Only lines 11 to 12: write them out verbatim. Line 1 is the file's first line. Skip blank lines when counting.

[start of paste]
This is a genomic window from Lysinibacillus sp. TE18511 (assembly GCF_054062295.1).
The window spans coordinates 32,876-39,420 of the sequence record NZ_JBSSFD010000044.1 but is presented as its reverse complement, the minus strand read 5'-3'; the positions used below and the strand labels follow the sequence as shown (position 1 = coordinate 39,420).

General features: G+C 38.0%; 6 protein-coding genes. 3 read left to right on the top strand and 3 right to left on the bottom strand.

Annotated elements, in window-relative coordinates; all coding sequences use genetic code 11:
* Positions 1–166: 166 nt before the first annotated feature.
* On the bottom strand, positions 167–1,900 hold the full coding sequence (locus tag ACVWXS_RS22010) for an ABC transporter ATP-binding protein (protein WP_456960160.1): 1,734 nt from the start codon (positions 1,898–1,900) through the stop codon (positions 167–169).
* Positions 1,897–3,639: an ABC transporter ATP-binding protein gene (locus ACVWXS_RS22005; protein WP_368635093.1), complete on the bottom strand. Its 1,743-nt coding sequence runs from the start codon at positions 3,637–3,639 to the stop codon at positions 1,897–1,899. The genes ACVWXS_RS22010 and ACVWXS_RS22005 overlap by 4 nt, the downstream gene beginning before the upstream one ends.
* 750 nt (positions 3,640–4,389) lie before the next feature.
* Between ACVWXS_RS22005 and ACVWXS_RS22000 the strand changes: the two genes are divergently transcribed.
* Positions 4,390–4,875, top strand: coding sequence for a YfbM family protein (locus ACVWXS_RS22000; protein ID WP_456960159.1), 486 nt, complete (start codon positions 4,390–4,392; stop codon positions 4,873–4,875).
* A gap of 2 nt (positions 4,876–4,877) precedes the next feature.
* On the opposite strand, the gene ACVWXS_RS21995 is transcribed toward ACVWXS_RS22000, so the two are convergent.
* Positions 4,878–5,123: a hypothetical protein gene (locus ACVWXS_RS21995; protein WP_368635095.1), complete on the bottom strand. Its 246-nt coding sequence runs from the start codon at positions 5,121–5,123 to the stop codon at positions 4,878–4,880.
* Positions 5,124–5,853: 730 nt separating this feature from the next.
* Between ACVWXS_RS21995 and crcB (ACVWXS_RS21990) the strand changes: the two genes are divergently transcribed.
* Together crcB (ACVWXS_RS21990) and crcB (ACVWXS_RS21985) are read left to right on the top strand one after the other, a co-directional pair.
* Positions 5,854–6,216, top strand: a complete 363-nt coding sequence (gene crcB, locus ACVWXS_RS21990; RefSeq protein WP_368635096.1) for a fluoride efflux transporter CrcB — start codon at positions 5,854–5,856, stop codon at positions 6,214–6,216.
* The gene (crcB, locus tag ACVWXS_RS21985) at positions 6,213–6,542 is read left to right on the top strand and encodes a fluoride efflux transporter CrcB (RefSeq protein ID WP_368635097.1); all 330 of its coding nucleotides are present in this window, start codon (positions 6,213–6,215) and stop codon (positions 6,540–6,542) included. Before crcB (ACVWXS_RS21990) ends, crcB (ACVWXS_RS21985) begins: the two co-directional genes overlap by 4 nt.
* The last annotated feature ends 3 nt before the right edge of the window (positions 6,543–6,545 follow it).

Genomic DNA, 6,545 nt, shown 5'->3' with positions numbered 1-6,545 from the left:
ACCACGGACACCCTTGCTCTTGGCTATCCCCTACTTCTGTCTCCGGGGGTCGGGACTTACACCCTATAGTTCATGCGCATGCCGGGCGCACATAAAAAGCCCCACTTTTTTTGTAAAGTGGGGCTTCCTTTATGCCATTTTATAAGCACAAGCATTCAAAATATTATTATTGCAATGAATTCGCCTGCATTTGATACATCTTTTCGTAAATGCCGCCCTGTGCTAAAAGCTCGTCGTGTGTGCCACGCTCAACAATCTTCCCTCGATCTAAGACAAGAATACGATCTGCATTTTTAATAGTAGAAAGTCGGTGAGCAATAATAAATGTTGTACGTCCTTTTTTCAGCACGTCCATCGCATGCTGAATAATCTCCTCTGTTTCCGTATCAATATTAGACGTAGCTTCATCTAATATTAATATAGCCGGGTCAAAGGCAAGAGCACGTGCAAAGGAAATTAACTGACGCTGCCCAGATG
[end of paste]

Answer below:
* A gap of 2 nt (positions 4,876–4,877) precedes the next feature.
* On the opposite strand, the gene ACVWXS_RS21995 is transcribed toward ACVWXS_RS22000, so the two are convergent.